Academic journal article
By Hume, Kathryn
Philological Quarterly , Vol. 79, No. 4
William Kennedy's fame as a novelist grows primarily from his multi-generational tapestry of Irish-American experience in Albany. Specifically, he focuses on rebels and on the codes that define brotherhoods--be they ethnic enclaves, political machines or hobos. (1) To give this cultural portrait substance, he presents it with sharply attentive realism. Disease, mud, and whiskey, ward bosses, priests, prostitutes, journalists, and gangsters would quickly lapse into stereotypes if not particularized with catchy, surprising details concerning their lives and interactions. Kennedy's realism, then, is both predictable and necessary. Not so his fantasy. Kennedy's departures from material reality are sometimes magical, sometimes mystical, sometimes quasi-scientific, and sometimes extra-sensory. Many conform to Tzvetan Todorov's definition of the fantastic as a form in which natural and supernatural explanations present themselves, but neither is ruled out within the text. (2) Critics have called Kennedy's departures surrealist and mystic, but fantasy's lack of generic respect has kept most readers from focusing on these fantastic elements of Kennedy's work. What and how the fantasy signifies in a realist context are the problems that concern me in this study.
Kennedy oddly underestimates his own realistic vein if we compare him to Sukenik or Burroughs, Hawkes or McElroy. In early interviews, he calls his first novel, The Ink Truck, surreal. He links it to the works of Kafka, Beckett, and Rabelais, and he says to Larry McCaffery and Sinda Gregory, "I was trying to leap out of realism because I felt the whole world of Dos Passos and O'Hara, a world I had once revered, was now dead for me. I knew I couldn't do that any longer, couldn't write another realistic line." (3) To Penny Maldonado, he confided, "ethnic novels are dead. Farrell, Dreiser, Baldwin--you just don't want to read that anymore" (7). (4) Kennedy's novels are formally more complicated than those he rejects, but his Albany novels, at least, are much more obviously ethnic novels than they are postmodern, let alone surreal, even though they possess fantastic elements.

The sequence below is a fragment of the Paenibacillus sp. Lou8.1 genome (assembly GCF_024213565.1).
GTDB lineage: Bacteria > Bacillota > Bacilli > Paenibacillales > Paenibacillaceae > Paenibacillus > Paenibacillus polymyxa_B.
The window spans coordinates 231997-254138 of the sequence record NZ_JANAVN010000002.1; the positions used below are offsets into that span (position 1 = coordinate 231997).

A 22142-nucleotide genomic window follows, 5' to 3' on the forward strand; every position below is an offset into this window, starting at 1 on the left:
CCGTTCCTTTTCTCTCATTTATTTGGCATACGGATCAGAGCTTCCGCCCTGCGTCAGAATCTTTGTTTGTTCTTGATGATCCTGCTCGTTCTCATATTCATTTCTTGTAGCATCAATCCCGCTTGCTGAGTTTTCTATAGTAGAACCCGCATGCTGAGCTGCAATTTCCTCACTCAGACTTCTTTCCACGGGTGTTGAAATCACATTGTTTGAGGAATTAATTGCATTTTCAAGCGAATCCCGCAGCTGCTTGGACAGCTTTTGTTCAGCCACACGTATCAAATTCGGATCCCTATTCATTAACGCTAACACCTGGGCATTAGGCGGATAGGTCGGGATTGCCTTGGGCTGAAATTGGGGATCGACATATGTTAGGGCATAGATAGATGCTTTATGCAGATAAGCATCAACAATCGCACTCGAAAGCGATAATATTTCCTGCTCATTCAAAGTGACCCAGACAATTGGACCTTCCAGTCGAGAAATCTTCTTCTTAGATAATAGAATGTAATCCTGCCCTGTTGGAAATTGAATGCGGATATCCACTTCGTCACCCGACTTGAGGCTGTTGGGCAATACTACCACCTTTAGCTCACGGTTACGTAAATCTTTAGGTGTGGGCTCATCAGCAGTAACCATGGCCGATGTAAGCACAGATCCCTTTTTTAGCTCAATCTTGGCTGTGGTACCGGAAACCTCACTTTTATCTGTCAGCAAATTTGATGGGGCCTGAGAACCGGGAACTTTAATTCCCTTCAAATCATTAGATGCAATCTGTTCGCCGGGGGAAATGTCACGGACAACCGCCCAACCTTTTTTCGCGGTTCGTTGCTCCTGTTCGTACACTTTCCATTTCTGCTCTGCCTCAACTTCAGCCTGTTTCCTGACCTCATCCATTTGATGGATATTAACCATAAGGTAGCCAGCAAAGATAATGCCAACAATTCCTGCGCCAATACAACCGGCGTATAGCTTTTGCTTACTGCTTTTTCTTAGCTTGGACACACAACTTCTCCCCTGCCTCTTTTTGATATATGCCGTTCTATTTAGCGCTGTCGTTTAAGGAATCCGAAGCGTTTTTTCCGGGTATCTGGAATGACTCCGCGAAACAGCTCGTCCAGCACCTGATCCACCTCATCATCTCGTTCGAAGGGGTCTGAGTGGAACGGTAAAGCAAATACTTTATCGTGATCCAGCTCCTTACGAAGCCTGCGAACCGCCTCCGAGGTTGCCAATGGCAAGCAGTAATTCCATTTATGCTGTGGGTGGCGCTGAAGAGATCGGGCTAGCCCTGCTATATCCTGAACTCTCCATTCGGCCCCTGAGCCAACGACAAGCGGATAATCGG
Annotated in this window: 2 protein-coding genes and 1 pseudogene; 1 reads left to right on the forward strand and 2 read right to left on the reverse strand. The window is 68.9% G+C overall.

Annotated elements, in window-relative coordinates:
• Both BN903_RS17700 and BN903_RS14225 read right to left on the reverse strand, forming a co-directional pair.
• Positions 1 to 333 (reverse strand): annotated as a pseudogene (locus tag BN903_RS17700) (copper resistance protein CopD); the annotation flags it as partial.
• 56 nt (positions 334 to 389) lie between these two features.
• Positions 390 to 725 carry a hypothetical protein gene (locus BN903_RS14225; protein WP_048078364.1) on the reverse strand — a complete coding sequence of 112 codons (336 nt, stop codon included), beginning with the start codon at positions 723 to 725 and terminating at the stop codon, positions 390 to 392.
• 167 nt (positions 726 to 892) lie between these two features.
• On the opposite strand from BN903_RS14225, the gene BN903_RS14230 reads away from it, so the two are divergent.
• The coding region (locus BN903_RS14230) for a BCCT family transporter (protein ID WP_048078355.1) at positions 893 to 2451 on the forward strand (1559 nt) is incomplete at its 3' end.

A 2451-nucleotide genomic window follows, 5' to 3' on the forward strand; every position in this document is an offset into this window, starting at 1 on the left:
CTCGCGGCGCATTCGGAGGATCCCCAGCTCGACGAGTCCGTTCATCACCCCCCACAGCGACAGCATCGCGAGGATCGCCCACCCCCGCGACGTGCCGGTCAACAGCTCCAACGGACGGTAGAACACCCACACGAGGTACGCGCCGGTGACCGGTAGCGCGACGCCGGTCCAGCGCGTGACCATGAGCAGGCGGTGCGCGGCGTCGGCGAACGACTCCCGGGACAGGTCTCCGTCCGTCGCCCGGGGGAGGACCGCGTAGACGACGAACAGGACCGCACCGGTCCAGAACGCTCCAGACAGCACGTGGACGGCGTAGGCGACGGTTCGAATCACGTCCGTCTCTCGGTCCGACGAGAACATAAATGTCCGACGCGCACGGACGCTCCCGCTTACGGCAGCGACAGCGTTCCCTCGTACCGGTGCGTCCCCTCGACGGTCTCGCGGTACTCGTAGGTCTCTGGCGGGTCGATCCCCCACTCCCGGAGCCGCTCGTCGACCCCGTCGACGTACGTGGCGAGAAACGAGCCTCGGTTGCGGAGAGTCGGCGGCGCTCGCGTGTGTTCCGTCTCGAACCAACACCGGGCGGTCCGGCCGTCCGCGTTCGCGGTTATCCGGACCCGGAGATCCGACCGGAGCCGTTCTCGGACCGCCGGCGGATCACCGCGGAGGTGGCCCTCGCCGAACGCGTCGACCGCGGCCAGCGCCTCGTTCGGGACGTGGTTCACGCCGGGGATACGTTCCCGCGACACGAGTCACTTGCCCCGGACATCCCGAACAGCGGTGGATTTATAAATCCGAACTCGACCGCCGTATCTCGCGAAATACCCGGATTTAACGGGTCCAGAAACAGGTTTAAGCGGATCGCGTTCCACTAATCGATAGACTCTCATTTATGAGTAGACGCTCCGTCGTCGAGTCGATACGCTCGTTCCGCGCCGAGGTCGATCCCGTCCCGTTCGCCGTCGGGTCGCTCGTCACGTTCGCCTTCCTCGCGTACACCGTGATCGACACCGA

Why would a writer combine fantasy with relatively realistic historical material? The readiest explanation is that the author has what Peter Brooks calls a "melodramatic imagination." (5) This mindset quests for the spiritual "in a world where there is no longer any clear idea of the sacred, no generally accepted societal moral imperatives" (209). Such a mind establishes a realm of the moral occult, where "there is no clear system of sacred myth, no unity of belief, no accepted metaphorical chain leading from the phenomenal to the spiritual, only a fragmented society and fragments of myths" (210). Kennedy's fantastic intrusions might represent his testing forms of spiritual order in hope of finding some supra-natural system that would satisfy him emotionally. Kennedy was raised Catholic, though he no longer practices (according to Nelson and Seshachari), and many writers with a religious upbringing seek substitutes for lost faith. (6) Kennedy sketches his sense of non-material possibilities when describing the surreal dimension in Martin Daugherty's life (Nelson, 224). His own experience leads him to state, "I believe in the mystical relationship that exists among things. It has surfaced so many times in my life as to confirm my belief that it's worth writing about, thinking about, trying to figure it out. I don't believe in practicing mysticism as a religion but I do know there are certain affinities and transferences of ideas and confluences of thoughts and interactions that are inexplicable in the ways we usually think or function" (McCaffery and Gregory, 41). A variant on the literary substitute for lost faith might be the use of fantasy in Pynchon (who also writes out of a Catholic background). Pynchon does not seem to be testing alternatives, but rather trying to open space for spiritual possibilities. …